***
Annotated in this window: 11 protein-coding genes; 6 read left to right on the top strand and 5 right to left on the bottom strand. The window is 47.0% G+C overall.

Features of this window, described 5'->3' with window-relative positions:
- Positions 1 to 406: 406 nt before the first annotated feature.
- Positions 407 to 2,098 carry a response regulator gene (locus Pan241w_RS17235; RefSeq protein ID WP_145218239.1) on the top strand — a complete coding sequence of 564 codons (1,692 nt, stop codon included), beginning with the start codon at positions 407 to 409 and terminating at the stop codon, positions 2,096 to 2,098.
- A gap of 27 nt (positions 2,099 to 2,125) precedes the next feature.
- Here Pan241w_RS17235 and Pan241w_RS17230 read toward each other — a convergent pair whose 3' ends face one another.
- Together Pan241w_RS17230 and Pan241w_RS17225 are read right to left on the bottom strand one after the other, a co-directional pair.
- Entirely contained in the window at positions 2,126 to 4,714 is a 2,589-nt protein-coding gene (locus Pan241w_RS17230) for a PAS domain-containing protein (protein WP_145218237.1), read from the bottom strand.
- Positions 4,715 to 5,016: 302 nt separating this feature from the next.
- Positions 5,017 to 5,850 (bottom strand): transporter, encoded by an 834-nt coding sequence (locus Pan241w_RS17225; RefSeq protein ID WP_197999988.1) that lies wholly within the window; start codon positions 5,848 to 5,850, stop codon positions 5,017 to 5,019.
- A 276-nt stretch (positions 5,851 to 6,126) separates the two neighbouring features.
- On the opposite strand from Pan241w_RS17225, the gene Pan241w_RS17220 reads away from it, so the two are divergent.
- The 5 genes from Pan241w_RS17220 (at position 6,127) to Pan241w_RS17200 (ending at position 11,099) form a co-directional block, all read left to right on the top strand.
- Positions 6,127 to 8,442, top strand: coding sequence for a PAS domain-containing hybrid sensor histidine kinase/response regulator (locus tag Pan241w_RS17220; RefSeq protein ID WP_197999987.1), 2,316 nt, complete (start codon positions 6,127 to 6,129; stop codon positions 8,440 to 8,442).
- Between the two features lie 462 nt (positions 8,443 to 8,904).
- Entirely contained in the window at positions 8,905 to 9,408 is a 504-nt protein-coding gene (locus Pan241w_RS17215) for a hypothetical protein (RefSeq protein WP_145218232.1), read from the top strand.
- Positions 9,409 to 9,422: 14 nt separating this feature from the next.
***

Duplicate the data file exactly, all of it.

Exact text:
Annotated in this window: 11 protein-coding genes; 6 read left to right on the top strand and 5 right to left on the bottom strand. The window is 47.0% G+C overall.

Features of this window, described 5'->3' with window-relative positions:
- Positions 1 to 406: 406 nt before the first annotated feature.
- Positions 407 to 2,098 carry a response regulator gene (locus Pan241w_RS17235; RefSeq protein ID WP_145218239.1) on the top strand — a complete coding sequence of 564 codons (1,692 nt, stop codon included), beginning with the start codon at positions 407 to 409 and terminating at the stop codon, positions 2,096 to 2,098.
- A gap of 27 nt (positions 2,099 to 2,125) precedes the next feature.
- Here Pan241w_RS17235 and Pan241w_RS17230 read toward each other — a convergent pair whose 3' ends face one another.
- Together Pan241w_RS17230 and Pan241w_RS17225 are read right to left on the bottom strand one after the other, a co-directional pair.
- Entirely contained in the window at positions 2,126 to 4,714 is a 2,589-nt protein-coding gene (locus Pan241w_RS17230) for a PAS domain-containing protein (protein WP_145218237.1), read from the bottom strand.
- Positions 4,715 to 5,016: 302 nt separating this feature from the next.
- Positions 5,017 to 5,850 (bottom strand): transporter, encoded by an 834-nt coding sequence (locus Pan241w_RS17225; RefSeq protein ID WP_197999988.1) that lies wholly within the window; start codon positions 5,848 to 5,850, stop codon positions 5,017 to 5,019.
- A 276-nt stretch (positions 5,851 to 6,126) separates the two neighbouring features.
- On the opposite strand from Pan241w_RS17225, the gene Pan241w_RS17220 reads away from it, so the two are divergent.
- The 5 genes from Pan241w_RS17220 (at position 6,127) to Pan241w_RS17200 (ending at position 11,099) form a co-directional block, all read left to right on the top strand.
- Positions 6,127 to 8,442, top strand: coding sequence for a PAS domain-containing hybrid sensor histidine kinase/response regulator (locus tag Pan241w_RS17220; RefSeq protein ID WP_197999987.1), 2,316 nt, complete (start codon positions 6,127 to 6,129; stop codon positions 8,440 to 8,442).
- Between the two features lie 462 nt (positions 8,443 to 8,904).
- Entirely contained in the window at positions 8,905 to 9,408 is a 504-nt protein-coding gene (locus Pan241w_RS17215) for a hypothetical protein (RefSeq protein WP_145218232.1), read from the top strand.
- Positions 9,409 to 9,422: 14 nt separating this feature from the next.